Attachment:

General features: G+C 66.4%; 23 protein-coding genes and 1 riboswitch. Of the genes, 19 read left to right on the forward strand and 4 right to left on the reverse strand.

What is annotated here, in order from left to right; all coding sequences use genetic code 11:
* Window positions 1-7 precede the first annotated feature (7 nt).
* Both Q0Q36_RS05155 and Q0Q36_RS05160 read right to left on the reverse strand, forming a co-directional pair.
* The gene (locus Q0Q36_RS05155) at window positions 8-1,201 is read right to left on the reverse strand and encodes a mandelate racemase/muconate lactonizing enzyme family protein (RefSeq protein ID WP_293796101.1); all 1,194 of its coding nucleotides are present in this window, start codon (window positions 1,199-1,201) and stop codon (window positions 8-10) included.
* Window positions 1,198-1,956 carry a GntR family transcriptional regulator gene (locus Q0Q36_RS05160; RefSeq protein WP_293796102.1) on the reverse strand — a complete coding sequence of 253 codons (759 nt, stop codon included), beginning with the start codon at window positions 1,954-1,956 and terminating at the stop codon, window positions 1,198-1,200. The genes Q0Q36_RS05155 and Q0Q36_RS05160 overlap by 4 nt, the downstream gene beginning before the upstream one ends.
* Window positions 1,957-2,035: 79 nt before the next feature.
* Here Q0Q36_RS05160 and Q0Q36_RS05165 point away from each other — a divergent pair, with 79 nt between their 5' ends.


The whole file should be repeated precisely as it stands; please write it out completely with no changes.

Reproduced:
General features: G+C 66.4%; 23 protein-coding genes and 1 riboswitch. Of the genes, 19 read left to right on the forward strand and 4 right to left on the reverse strand.

What is annotated here, in order from left to right; all coding sequences use genetic code 11:
* Window positions 1-7 precede the first annotated feature (7 nt).
* Both Q0Q36_RS05155 and Q0Q36_RS05160 read right to left on the reverse strand, forming a co-directional pair.
* The gene (locus Q0Q36_RS05155) at window positions 8-1,201 is read right to left on the reverse strand and encodes a mandelate racemase/muconate lactonizing enzyme family protein (RefSeq protein ID WP_293796101.1); all 1,194 of its coding nucleotides are present in this window, start codon (window positions 1,199-1,201) and stop codon (window positions 8-10) included.
* Window positions 1,198-1,956 carry a GntR family transcriptional regulator gene (locus Q0Q36_RS05160; RefSeq protein WP_293796102.1) on the reverse strand — a complete coding sequence of 253 codons (759 nt, stop codon included), beginning with the start codon at window positions 1,954-1,956 and terminating at the stop codon, window positions 1,198-1,200. The genes Q0Q36_RS05155 and Q0Q36_RS05160 overlap by 4 nt, the downstream gene beginning before the upstream one ends.
* Window positions 1,957-2,035: 79 nt before the next feature.
* Here Q0Q36_RS05160 and Q0Q36_RS05165 point away from each other — a divergent pair, with 79 nt between their 5' ends.